1. the term of imprisonment is at least a year and the offense is not a first offense relating to the aliens spouse, parent, or child;
2. failure to appear for service of a sentence, if the underlying offense is punishable by imprisonment of at least five years;
3. an offense relating to commercial bribery, counterfeiting, forgery, or trafficking in vehicles with altered identification numbers, for which the term of imprisonment is at least one year;
4. an offense relating to obstruction of justice, perjury or subornation of perjury, or bribery of a witness, for which the term of imprisonment is at least one year;
5. an offense relating to a failure to appear before a court pursuant to a court order to answer to or dispose of a charge of a felony for which a sentence of two years imprisonment or more may be imposed; and
6. an attempt or conspiracy to commit one of the foregoing offenses.
Note: Unless otherwise specified, an aggravated felony includes both state and federal convictions, as well as foreign convictions for which the term of imprisonment was completed less than 15 years earlier.
Crimes Affecting Finding of Good Moral Character
Being a person of good moral character appears to always have been a statutory requirement for naturalization, and good moral character now also bears on the eligibility for various forms of immigration relief. Prior to 1952, the effect of criminal conduct upon findings of good moral character was determined solely by case law and administrative practice. Following the enactment of the INA, certain criminal activities were statutorily designated as barring a finding of good moral character.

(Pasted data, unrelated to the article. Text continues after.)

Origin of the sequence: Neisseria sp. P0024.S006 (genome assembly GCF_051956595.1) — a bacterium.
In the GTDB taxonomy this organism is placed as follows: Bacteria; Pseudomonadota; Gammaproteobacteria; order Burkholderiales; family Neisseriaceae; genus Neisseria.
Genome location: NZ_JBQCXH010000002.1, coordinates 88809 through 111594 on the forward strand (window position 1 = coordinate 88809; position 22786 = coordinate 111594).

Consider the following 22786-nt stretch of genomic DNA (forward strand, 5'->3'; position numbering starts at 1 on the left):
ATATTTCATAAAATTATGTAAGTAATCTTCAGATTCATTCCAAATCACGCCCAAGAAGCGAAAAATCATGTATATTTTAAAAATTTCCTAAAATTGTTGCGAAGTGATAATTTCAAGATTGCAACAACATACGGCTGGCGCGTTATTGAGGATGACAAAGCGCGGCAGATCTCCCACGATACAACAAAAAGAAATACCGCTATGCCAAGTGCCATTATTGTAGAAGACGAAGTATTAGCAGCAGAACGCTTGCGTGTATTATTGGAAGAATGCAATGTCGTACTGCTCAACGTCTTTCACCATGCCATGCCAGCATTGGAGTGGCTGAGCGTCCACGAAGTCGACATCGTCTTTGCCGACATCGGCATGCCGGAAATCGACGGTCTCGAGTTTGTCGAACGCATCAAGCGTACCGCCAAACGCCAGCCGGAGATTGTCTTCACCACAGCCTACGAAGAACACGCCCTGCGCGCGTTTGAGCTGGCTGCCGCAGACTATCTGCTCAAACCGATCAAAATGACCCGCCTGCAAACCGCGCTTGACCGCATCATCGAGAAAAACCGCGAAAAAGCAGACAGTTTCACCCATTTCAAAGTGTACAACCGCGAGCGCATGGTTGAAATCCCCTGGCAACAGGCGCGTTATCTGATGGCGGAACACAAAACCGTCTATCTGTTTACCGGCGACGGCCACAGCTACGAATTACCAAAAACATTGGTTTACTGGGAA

The list of activities in the INA that prohibiting a finding of good moral character is not exclusive, and engaging in illegal or amoral activity that is not specifically designated by the INA may therefore still be considered when determining character. While most activities listed in the INA as barring a finding of good moral character directly relates to illegal behavior, some simply describe amoral behavior. INA § 101(f), states that an alien is barred from being found to have good moral character if, during the period for which character is required to be established, the alien: